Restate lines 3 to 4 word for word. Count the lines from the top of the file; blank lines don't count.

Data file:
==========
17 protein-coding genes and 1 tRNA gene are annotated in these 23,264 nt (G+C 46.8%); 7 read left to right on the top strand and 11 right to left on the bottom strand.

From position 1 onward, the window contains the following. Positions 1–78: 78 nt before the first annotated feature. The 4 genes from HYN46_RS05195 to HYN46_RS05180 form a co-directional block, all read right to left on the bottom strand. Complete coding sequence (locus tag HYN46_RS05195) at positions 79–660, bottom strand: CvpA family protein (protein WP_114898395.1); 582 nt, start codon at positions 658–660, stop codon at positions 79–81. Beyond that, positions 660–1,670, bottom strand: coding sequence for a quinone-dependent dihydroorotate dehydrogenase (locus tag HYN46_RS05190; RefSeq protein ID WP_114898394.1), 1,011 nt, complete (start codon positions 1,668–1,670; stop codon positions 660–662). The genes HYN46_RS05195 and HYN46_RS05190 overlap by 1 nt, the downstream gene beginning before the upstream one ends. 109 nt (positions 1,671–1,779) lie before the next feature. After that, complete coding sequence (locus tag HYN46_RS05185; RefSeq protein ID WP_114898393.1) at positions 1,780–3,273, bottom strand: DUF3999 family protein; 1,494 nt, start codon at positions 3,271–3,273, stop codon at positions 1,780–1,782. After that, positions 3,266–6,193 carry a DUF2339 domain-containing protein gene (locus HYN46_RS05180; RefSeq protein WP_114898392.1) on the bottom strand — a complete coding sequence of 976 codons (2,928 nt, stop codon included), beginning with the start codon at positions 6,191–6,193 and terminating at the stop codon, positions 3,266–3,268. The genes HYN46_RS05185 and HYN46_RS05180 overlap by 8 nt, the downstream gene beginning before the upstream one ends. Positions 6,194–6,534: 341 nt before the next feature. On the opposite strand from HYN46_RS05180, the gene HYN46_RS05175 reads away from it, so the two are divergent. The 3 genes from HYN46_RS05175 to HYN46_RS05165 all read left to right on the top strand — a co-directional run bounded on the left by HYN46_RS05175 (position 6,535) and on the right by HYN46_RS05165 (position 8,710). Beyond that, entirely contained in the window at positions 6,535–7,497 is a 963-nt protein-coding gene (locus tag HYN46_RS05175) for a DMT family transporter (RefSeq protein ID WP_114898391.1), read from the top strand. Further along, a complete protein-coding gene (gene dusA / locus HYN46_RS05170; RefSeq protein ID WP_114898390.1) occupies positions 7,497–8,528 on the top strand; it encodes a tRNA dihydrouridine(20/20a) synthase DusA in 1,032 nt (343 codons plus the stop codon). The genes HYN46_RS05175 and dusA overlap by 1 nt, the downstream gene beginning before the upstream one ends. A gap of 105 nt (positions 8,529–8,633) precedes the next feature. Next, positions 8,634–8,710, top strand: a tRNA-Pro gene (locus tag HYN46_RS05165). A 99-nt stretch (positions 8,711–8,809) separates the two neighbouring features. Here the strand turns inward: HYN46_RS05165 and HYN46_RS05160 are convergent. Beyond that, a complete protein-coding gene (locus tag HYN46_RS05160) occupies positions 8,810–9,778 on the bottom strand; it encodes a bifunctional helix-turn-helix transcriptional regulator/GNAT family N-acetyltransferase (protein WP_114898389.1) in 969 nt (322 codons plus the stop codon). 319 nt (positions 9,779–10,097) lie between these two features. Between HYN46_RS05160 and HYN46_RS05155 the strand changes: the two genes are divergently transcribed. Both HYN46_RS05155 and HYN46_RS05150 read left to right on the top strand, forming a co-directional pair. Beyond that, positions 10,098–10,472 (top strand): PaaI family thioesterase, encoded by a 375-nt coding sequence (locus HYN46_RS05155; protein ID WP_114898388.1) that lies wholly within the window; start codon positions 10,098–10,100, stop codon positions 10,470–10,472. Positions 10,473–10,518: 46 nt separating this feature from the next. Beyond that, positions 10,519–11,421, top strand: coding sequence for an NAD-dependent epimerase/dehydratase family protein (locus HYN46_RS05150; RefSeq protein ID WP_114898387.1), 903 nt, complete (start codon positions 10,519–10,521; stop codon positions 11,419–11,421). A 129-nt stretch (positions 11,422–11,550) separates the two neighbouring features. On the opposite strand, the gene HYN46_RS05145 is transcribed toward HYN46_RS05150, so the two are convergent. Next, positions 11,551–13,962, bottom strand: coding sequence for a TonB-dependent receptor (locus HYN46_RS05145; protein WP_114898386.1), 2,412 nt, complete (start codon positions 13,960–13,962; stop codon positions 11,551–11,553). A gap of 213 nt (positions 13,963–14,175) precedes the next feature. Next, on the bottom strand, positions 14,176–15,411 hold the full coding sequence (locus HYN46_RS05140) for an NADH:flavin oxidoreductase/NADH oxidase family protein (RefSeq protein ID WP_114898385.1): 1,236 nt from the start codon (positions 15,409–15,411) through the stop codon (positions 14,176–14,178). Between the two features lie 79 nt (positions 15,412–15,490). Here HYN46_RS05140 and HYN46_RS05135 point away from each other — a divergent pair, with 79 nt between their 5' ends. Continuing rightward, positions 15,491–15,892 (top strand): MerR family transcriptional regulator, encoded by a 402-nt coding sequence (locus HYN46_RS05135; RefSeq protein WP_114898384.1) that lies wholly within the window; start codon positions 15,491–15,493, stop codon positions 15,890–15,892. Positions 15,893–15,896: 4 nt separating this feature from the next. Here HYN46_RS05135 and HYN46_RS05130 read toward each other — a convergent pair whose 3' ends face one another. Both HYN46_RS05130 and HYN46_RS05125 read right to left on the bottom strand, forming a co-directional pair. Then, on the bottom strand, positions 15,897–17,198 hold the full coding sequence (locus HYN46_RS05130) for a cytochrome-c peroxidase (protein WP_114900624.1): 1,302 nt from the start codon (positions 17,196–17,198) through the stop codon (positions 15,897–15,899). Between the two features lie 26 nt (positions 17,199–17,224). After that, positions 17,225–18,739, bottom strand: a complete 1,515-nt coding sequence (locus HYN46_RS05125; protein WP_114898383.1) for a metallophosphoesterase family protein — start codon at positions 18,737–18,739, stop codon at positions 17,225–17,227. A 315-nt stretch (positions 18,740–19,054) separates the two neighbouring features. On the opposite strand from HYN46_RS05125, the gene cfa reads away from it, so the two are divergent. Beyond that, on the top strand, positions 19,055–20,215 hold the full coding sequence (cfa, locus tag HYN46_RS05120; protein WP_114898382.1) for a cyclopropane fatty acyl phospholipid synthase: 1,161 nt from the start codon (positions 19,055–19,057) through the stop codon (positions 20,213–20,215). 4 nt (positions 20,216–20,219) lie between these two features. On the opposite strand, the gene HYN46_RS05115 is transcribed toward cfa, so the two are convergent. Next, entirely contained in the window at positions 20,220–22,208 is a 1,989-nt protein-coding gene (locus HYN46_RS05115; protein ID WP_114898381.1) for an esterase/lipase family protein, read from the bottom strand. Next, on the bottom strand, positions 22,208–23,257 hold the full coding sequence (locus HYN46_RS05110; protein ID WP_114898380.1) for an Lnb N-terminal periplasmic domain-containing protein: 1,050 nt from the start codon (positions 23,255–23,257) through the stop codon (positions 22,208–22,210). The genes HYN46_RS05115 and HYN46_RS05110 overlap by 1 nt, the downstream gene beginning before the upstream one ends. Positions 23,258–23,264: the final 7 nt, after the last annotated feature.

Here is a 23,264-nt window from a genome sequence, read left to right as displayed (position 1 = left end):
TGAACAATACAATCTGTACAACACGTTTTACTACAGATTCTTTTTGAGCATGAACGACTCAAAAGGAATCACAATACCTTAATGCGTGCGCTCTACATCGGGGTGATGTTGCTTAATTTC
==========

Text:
Here is a 23,264-nt window from a genome sequence, read left to right as displayed (position 1 = left end):
TGAACAATACAATCTGTACAACACGTTTTACTACAGATTCTTTTTGAGCATGAACGACTCAAAAGGAATCACAATACCTTAATGCGTGCGCTCTACATCGGGGTGATGTTGCTTAATTTC